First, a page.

When stress builds up, you’ll feel like distracting yourself and procrastinating. Distraction can be a good stress reliever, but not in this case. You need a focused mind to make the situation better. Once you have a basic plan of attack, do what’s needed to cover your bills. Take the action you need even if it goes against your emotions.

Many things will require your attention as you work through this situation. Unplanned expenses will come up, something will break, or a bill you’d forgotten about will come in the mail. Keep figuring out your plan and stay on track.

7. Lower your bills

Once you’ve prioritized your bills, contact each business to see if there’s a way to lower your payments. Call your credit card companies about lowering your interest rate or fees. This can also work with mortgage companies, your landlord, and utility companies.

These businesses would prefer that you pay some or most of your bill instead of nothing. Negotiation can take some heat off your bills as you start to catch up.

8. Trim extra expenses

Start trimming the fat out of your list of expenses. This is a great time to cut cable, drop subscriptions, and stop eating out. Go back to your definition of essential purchases and question everything you usually spend money on.

Don’t worry, you can find plenty of ways to enjoy life while cutting costs. Instead of streaming movies with a paid service, see what you can watch for free. Buy generic brands, cook at home and use your local library.

9. Make some extra cash

Now that you’ve cut expenses, put more money in the pot by finding a side gig or two. First, sell your unused items on Craigslist or local selling exchange Facebook groups. Hold a yard sale with a friend or two to draw a big crowd. Have a special skill you can use? Sell your services locally and online as a freelancer.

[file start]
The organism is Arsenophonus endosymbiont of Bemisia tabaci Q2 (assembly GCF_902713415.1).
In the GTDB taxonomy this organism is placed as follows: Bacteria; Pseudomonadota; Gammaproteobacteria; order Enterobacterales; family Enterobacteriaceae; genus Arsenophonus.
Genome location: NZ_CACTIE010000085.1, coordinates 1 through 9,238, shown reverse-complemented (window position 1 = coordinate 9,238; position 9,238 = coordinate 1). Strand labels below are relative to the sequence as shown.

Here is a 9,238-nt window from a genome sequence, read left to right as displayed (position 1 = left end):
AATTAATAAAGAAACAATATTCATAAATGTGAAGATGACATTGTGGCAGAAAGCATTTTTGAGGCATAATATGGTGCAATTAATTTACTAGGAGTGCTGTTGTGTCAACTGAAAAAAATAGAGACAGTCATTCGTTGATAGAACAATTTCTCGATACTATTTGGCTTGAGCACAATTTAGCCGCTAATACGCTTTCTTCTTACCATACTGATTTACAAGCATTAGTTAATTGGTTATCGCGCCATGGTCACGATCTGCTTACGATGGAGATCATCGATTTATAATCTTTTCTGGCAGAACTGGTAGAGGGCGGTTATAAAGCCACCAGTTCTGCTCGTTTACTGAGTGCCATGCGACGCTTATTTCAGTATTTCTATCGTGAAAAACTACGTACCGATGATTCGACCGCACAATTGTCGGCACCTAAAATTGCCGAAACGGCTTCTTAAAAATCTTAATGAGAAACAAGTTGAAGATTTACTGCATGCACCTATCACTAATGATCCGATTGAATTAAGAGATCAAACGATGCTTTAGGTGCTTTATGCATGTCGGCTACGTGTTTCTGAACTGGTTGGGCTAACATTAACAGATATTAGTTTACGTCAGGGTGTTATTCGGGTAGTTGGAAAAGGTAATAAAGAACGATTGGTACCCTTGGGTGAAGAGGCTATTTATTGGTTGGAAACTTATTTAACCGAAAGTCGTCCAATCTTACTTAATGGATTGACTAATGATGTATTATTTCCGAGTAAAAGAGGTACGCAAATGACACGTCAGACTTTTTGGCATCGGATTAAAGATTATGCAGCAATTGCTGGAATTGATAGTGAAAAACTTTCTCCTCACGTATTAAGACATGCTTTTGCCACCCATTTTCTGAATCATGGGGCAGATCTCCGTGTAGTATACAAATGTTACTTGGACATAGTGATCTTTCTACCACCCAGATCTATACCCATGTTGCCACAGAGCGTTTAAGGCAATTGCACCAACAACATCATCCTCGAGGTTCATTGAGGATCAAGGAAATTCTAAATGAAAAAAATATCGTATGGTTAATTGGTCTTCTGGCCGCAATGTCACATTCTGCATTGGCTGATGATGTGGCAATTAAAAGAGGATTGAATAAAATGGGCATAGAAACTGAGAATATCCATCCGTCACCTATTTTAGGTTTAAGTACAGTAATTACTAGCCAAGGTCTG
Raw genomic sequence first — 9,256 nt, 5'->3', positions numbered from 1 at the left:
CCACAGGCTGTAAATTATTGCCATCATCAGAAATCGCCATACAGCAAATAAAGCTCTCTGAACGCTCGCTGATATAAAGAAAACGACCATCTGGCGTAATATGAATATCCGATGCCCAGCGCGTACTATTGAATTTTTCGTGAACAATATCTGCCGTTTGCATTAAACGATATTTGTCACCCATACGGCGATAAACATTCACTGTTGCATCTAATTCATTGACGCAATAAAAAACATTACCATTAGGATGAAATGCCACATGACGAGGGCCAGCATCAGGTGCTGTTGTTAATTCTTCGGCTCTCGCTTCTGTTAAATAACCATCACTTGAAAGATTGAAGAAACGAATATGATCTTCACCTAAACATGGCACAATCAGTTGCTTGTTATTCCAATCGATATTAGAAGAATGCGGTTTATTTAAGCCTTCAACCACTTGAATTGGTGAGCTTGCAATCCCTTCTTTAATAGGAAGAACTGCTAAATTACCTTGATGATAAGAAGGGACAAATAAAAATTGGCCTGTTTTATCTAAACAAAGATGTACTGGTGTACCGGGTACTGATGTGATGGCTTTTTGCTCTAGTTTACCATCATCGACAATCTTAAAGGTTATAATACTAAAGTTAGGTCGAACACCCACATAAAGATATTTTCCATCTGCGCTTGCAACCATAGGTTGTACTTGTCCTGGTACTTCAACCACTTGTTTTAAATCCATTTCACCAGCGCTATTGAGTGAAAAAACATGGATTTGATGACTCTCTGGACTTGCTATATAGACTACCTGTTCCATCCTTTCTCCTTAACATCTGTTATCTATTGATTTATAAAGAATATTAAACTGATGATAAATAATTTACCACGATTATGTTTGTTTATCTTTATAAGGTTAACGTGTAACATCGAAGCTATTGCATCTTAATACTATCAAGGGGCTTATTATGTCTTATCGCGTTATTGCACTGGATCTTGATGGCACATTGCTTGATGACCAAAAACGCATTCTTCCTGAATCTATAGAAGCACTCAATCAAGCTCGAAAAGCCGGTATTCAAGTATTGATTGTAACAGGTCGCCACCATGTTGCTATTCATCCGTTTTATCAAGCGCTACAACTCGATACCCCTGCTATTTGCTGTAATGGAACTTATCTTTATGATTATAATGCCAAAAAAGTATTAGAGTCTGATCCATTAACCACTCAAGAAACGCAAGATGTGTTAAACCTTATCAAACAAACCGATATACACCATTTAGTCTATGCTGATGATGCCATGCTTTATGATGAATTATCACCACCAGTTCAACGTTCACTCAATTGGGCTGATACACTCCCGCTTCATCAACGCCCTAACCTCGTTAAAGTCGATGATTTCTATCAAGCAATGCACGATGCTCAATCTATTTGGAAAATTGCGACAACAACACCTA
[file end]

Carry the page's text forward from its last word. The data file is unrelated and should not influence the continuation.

Search newspapers and online listings for part-time work. Grocery stores, discount stores, and restaurants are always hiring. Ask your friends and family if they know anyone who’s hiring. Do odd jobs like yard work, scooping snow, or walking dogs.

10. Speak to someone you trust for support

Remember how closely tied your money and emotions are? Don’t go through this stressful journey on your own. Get some support right away from a person you trust. They don’t have to be an expert with money, but you need someone with a financial track record in your corner.

One of their most important jobs will give you emotional support. When you feel like giving up or get frustrated, they can help you settle down and think clearly.

11. Be honest with your family

Don’t sugarcoat this situation with your family. This won’t be fun, but be honest from the start. You need everyone on board with your financial plan for it to work. Explain the problem and potential consequences if your situation gets worse. Tell everyone in the family how spending and saving will change for everyone.

Then turn the mood in a positive direction and promote a family team attitude. Describe your goals and what everyone can do to help. These changes most likely won’t last forever, but it could feel that way at first. Once everyone knows how to pitch in, it’ll be easier to stay focused and motivated.

Climbing out of the hole

Getting out of a financial crisis is no picnic, but it is manageable. Stay calm and make a plan. Take action every day to meet your goal and have your support network by your side. You and your family are in this crisis and can get through it together.